Increase Your Influence at Work

Increase Your Influence at Work

4.0 1
by Richard A. Luecke, Perry McIntosh

People who know how to influence others in the office enjoy a greater measure of control over their work lives and advance their careers more rapidly than others.

But what many don’t know is that the mysterious quality known as influence can be learned and developed by anyone.

This practical book, filled with easy-to-apply


People who know how to influence others in the office enjoy a greater measure of control over their work lives and advance their careers more rapidly than others.

But what many don’t know is that the mysterious quality known as influence can be learned and developed by anyone.

This practical book, filled with easy-to-apply tips for influencing managers, peers, and subordinates, shows readers how to:

Win support for their ideas and projects • Contribute more fully to important decisions • Resolve conflicts more easily • Frame important issues for maximum benefit • Lead and manage more effectively • And much more

Readers will discover how to develop the most important attributes necessary for influence—trustworthiness, reliability, and assertiveness—and find out how to move beyond being passive participants in their work lives, and gain the cooperation and atten tion of those who matter most.

Product Details

Publication date:
Product dimensions:
5.90(w) x 8.90(h) x 0.40(d)
Age Range:
18 Years

Read an Excerpt



‘‘Our new general manager has had a positive influence on our

business culture.’’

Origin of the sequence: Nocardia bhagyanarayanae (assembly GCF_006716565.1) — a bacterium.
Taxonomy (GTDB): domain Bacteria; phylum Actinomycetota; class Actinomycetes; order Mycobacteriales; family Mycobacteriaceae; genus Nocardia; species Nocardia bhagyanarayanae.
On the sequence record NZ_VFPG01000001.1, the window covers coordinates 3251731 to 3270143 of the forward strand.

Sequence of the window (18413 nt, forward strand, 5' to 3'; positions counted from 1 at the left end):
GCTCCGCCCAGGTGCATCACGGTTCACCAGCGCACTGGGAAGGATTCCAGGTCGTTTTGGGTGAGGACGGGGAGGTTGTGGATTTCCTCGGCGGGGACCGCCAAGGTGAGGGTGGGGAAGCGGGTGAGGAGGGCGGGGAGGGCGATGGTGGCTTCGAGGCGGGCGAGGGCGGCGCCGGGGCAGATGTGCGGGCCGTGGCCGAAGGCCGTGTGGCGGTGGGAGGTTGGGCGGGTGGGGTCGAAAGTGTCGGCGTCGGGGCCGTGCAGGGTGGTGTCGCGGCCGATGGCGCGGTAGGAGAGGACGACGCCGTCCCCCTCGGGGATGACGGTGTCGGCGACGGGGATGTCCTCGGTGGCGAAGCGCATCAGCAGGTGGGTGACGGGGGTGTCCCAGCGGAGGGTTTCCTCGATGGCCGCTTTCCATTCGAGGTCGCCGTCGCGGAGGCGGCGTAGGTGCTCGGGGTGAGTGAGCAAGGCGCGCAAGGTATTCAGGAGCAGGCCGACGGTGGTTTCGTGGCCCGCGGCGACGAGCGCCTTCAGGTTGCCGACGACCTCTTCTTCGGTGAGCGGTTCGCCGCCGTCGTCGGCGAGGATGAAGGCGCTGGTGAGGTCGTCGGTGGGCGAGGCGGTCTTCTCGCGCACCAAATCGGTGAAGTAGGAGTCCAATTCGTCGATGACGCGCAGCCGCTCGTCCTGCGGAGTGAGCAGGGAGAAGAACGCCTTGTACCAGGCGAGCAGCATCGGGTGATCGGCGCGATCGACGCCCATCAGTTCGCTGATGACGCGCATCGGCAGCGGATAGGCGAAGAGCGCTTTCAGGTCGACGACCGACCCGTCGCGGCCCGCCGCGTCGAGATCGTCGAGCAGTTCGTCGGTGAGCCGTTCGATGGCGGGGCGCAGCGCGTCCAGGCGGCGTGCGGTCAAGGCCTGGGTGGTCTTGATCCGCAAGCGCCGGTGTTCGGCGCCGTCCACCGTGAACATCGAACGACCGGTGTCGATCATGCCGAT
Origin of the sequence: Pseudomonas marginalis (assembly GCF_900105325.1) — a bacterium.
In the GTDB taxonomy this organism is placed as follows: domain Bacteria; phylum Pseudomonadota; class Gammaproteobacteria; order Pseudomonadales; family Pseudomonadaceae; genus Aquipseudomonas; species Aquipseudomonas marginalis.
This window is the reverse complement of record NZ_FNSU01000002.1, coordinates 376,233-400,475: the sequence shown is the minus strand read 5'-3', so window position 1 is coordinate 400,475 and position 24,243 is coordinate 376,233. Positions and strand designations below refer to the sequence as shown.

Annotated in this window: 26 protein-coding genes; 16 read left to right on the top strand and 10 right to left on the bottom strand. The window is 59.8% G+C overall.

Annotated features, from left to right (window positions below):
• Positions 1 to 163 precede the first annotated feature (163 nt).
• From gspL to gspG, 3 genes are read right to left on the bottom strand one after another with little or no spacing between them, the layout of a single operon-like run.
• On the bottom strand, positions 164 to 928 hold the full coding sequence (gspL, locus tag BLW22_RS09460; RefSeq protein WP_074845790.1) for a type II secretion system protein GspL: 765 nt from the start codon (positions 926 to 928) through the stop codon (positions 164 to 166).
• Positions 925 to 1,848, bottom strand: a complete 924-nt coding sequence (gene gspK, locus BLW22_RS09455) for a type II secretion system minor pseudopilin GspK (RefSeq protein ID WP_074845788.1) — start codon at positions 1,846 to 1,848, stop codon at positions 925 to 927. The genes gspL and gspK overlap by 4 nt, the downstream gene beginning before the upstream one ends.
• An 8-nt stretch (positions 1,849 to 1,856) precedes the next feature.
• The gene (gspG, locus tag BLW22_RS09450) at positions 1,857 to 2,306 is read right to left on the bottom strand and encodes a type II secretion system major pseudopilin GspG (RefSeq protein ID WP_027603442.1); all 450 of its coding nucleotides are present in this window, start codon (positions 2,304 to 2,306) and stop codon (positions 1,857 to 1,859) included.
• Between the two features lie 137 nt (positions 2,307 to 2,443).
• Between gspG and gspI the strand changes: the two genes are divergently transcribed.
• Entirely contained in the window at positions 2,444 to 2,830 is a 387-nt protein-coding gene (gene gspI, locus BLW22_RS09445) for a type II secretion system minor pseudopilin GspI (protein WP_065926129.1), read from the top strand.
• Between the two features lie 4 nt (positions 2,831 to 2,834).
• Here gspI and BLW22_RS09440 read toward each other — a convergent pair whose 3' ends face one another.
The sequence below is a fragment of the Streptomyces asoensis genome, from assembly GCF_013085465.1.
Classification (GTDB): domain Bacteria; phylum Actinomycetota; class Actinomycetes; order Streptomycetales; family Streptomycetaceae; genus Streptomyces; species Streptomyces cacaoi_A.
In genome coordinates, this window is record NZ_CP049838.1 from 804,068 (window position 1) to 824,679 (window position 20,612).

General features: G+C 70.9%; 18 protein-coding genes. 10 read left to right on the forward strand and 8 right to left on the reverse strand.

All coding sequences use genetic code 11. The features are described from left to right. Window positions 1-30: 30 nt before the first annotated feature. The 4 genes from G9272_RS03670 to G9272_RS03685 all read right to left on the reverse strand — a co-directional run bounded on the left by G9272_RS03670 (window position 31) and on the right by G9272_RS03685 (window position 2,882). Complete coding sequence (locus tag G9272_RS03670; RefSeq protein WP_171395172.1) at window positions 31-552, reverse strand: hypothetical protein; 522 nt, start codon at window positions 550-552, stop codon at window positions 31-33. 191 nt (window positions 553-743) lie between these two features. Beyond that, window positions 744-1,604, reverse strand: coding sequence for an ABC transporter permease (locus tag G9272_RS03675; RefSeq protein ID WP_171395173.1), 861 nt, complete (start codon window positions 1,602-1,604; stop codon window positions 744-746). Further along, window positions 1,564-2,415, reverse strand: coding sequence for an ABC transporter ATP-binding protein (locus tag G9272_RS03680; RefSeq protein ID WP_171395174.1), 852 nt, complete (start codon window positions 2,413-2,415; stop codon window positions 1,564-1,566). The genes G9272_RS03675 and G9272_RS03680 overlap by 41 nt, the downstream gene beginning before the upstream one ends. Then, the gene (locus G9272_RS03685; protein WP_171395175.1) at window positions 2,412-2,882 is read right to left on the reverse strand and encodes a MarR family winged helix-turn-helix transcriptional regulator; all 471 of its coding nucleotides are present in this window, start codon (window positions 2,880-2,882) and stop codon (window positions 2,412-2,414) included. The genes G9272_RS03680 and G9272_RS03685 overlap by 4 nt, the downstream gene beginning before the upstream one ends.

‘‘It’s clear that Helen was much influenced by her mentor.’’

‘‘Our state senator was nabbed for influence peddling in an FBI

sting operation.’’

‘‘Although Steve is the leader of a cross-functional team, he

seems to have very little influence over his team members.’’

The term influence is used often, and in all facets of life. But

what does it really mean, especially in a workplace context?

And how does it differ from related concepts, such as power

and persuasion? This chapter answers these questions and sets the

stage for a greater understanding of influence and how you can

develop and apply it at work.

Power, influence, and persuasion have one thing in common:

Each is something we use to get what we want from others—a tangible

item, a particular behavior (or change in behavior), or accep-

tance of our ideas or modes of thinking. Let’s consider each of

these concepts in turn.


Power is the ability to get what we want by virtue of command or

compulsion. In the workplace, people who occupy certain positions—

as executives, managers, and supervisors—are invested with

some level of power. They are authorized by the organization

within certain limits to give orders, allocate or withhold resources,